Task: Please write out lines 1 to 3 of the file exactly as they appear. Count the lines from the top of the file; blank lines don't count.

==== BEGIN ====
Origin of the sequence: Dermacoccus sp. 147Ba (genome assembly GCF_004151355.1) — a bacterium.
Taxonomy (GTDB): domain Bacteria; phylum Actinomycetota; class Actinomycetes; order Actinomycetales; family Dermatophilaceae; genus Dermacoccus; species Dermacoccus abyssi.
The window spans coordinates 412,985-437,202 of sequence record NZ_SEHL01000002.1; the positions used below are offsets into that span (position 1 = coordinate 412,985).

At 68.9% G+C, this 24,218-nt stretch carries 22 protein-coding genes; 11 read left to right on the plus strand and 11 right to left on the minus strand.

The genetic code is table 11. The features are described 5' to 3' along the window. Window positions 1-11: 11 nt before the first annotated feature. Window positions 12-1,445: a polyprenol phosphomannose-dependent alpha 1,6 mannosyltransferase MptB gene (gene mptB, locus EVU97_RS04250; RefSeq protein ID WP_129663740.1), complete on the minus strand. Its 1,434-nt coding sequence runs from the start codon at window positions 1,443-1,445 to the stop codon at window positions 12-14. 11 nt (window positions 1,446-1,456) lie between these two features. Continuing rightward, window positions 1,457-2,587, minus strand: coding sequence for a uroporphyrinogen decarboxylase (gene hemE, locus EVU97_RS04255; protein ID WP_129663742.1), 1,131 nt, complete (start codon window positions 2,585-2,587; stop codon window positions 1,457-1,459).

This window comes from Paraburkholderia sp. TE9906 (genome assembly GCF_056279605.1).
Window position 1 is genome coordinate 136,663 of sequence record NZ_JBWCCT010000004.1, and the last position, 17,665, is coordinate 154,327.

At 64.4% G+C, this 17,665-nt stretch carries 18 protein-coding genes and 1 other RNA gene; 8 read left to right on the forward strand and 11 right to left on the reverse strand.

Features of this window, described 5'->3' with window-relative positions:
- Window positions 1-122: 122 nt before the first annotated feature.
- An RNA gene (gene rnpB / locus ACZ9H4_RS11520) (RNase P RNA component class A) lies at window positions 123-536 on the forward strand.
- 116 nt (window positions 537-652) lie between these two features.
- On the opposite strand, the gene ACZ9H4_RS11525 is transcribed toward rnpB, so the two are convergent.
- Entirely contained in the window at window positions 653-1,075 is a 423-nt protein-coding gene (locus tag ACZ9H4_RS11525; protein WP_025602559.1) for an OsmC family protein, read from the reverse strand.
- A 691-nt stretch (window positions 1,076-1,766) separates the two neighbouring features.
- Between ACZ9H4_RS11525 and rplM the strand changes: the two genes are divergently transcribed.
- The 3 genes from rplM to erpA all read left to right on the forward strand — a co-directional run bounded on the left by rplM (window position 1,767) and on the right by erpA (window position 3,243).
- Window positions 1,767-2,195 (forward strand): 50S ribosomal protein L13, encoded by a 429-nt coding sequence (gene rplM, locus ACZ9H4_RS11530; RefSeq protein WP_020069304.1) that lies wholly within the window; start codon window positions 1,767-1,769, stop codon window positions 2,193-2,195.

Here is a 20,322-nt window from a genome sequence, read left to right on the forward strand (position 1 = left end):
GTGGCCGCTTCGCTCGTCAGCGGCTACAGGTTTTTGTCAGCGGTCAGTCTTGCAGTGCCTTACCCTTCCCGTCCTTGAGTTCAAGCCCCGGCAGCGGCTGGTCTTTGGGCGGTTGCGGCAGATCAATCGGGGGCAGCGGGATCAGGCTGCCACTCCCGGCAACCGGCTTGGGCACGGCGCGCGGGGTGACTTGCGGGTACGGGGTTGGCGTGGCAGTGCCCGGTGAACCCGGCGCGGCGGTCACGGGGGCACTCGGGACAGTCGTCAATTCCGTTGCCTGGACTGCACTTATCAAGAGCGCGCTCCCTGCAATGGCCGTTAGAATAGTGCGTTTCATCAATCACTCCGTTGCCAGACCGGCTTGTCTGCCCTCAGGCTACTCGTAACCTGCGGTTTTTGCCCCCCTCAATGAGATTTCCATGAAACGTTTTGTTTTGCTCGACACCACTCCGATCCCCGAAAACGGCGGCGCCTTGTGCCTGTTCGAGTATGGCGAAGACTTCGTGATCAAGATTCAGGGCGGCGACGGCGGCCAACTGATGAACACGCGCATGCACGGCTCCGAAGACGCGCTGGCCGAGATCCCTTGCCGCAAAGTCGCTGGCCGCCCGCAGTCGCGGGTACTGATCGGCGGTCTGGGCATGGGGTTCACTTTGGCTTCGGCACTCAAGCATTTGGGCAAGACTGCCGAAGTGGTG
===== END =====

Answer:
Origin of the sequence: Dermacoccus sp. 147Ba (genome assembly GCF_004151355.1) — a bacterium.
Taxonomy (GTDB): domain Bacteria; phylum Actinomycetota; class Actinomycetes; order Actinomycetales; family Dermatophilaceae; genus Dermacoccus; species Dermacoccus abyssi.
The window spans coordinates 412,985-437,202 of sequence record NZ_SEHL01000002.1; the positions used below are offsets into that span (position 1 = coordinate 412,985).